So where do you stand on social media? How often do you Twitter? What’s your Facebook profile like? Are you LinkedIn, on YouTube, or do you blog like crazy? Or are you a cynic, and fail to see how social media can help the bottom line? New research from McKinsey suggests that social media is at last beginning to help companies make money.

Of course, McKinsey doesn’t use the phrase ‘social media’. Instead, as is the wont of consultancies, they call it Web 2.0.

McKinsey says it has observed a new breed of company, which it calls the networked enterprise, and says that by adopting Web 2.0 technologies, these networked enterprises have learnt how to better connect a firm’s employees to customers, partners and suppliers.

McKinsey says: “Results from our analysis of proprietary survey data show that the Web 2.0 use of these companies is significantly improving their reported performance. In fact, our data show that fully networked enterprises are not only more likely to be market leaders or to be gaining market share but also use management practices that lead to margins higher than those of companies using the Web in more limited ways.”

Okay, let’s cut through the corporate talk.

McKinsey says that 63 per cent of companies surveyed said that Web 2.0 usage has led to more effective marketing; 50 per cent say that customer satisfaction has increased; and 45 per cent say marketing costs have reduced.

But the report suggests benefits have occurred throughout organisations: through increasing speed of access to information among staff, partners and suppliers; through reducing communication costs; through reducing travel costs; and through increasing speed of access to external experts.

In fact, the list goes on and on.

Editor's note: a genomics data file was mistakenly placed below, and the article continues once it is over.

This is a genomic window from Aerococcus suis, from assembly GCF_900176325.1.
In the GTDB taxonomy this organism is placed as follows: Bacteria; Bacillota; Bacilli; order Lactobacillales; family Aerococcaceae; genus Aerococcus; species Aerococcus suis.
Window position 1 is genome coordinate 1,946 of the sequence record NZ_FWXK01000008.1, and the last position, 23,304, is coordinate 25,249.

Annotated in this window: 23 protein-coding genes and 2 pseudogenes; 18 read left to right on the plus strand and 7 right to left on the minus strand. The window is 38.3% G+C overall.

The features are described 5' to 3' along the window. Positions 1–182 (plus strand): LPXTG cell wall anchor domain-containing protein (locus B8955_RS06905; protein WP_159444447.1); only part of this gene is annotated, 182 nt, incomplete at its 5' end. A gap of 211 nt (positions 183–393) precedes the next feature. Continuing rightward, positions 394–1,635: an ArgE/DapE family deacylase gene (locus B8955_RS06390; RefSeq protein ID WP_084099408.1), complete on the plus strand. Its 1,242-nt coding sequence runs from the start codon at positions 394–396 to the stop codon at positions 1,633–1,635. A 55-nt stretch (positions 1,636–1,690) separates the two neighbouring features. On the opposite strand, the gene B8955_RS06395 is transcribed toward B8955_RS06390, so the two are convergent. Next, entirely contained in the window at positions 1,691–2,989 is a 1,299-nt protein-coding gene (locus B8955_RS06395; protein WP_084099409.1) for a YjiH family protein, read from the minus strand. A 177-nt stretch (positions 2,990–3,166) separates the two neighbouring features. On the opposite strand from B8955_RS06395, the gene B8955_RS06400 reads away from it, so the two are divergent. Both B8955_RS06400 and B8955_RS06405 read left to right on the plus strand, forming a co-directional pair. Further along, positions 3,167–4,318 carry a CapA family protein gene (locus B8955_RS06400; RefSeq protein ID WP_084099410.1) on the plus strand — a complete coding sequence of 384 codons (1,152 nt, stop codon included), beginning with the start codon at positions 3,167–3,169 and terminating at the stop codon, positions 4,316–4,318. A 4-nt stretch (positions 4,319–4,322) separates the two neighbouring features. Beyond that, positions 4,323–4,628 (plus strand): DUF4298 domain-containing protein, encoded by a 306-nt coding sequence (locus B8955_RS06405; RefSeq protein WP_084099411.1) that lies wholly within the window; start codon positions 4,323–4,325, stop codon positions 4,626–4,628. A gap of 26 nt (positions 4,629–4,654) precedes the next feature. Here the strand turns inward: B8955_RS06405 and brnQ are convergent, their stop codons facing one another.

But McKinsey is not unique in making such bold claims. Recently, Chris Anderson, author of The Long Tail, and Free, and editor in chief of Wired, said video on the Internet is doing for face to face communication what the invention of the printing press did for communication via the written word.

It is all rather bewildering, of course. Facebook and Twitter are such new technologies, who can really say for sure that they will still be dominant in a few years’ time. But then again, the cost of learning these technologies is not so great that fears they won’t last should not be prohibitive.

But companies wishing to communicate their message are now being forced to stretch further. Podcasts are so very yesterday; now, video is becoming more popular. Presumably 3D video conferencing, and then just plain 3D video, will follow on. There has even been a spate of articles recently on holographic video conferencing. Did you ever see that scene in one of the Star Wars films, in which a number of what George Lucas called Jedi Knights sat around a table having a meeting. In this particular case, however, a couple were not actually present, and instead a holographic image of that individual appeared in the meeting. Well, some of the technology in development will be able to create scenes just like the one Lucas came up with.

What has that got to do with social media? One assumes that future versions of Facebook will incorporate video, even 3D video or holographic images. And don’t write this off as the stuff of science fiction. These types of technologies could be upon us within a few years.

The problem for smaller companies is that there must be this feeling of hopelessness. No sooner have you mastered one new technology, than a new one comes along.

McKinsey found a strong correlation between the use of Web 2.0 by companies, and their market share. But of course, it is equally possible that only companies with large market share can fully afford to embrace the endless possibilities that Web 2.0 seems to provide.

But it would be churlish to deny McKinsey has a point. Of course social media and related technologies are changing business, and of course businesses that are slow to adjust will lose out.

One has to feel sorry for IFAs, in all this. By the time the FSA has finally reacted to social media and issued reasonable guidelines that actually enable IFAs to talk to more than one client at a time, without fearing the FSA will come along and close them down, the technology will have long moved on.

For the McKinsey report, see: The rise of the networked enterprise: Web 2.0 finds its payday
For Chris Anderson and the importance of online video, see Chris Anderson: How web video powers global innovationAnd for holographic technology, see: Holographic videoconferencing moves nearer to market


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